Workers Fearful of the Coronavirus Are Getting Fired and Losing Their Benefits (NY Times)
DENVER — After scraping by for weeks on unemployment checks and peanut butter sandwiches, Jake Lyon recently received the call that many who temporarily lost their jobs because of the coronavirus pandemic have anticipated: The college-town tea shop where he worked was reopening, and it was time to go back.
But Mr. Lyon, 23, and his co-workers in Fort Collins, Colo., who were temporarily laid off, worried about contracting the virus, so they asked the shop’s owners to delay reopening and meet with them to discuss safety measures. The reluctance cost them. Six of them permanently lost their jobs in May, and their former employer reported them to the state’s unemployment office to have their benefits potentially revoked.
“You have all refused to go back to work,” their former boss wrote in an email.
As people across the United States are told to return to work, employees who balk at the health risks say they are being confronted with painful reprisals: Some are losing their jobs if they try to stay home, and thousands more are being reported to the state to have their unemployment benefits cut off.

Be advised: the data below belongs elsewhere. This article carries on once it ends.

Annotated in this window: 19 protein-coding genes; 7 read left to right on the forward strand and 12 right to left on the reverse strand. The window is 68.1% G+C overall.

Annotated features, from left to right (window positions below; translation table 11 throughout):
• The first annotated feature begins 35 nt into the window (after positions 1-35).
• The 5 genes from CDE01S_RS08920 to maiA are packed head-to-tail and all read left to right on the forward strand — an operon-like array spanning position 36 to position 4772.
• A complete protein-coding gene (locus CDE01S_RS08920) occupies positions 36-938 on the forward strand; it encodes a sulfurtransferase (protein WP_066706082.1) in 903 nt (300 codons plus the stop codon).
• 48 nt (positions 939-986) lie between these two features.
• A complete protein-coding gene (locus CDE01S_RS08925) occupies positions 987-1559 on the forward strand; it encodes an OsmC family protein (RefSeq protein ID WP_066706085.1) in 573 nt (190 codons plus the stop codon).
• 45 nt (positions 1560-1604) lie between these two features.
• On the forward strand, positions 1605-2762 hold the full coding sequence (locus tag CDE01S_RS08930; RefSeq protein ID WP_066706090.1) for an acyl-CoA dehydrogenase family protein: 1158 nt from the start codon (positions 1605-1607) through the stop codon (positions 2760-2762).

The coronavirus pandemic continues to strain the economy. On Thursday, the Labor Department reported that 1.9 million Americans filed new claims for state unemployment insurance last week. Businesses want to bring back customers and profits. But workers now worry about contracting the coronavirus once they return to cramped restaurant kitchens, dental offices or conference rooms where few colleagues are wearing masks.
Some states with a history of weaker labor protections are encouraging employers to report workers who do not return to their jobs, citing state laws that disqualify people from receiving unemployment checks if they refuse a reasonable offer of work.
Oklahoma set up a “Return To Work” email address for businesses to report employees who turn down jobs. Ohio offered a similar way for employers to report coronavirus-related work refusals.
Labor advocates and unions say the push to recall workers and kick reluctant employees off unemployment benefits carries grave risks in an age of coronavirus, when infections have rampaged through meatpacking plants, call centers, factories and other confined spaces where co-workers spend hours touching the same surfaces and breathing the same air.
“Their choices are: ‘Do I go back and risk my life, or say no and risk being kicked off unemployment and not be able to pay my bills?’” said Rachel Bussett, an employment lawyer in Oklahoma, where 179 businesses have reported workers to the unemployment agency.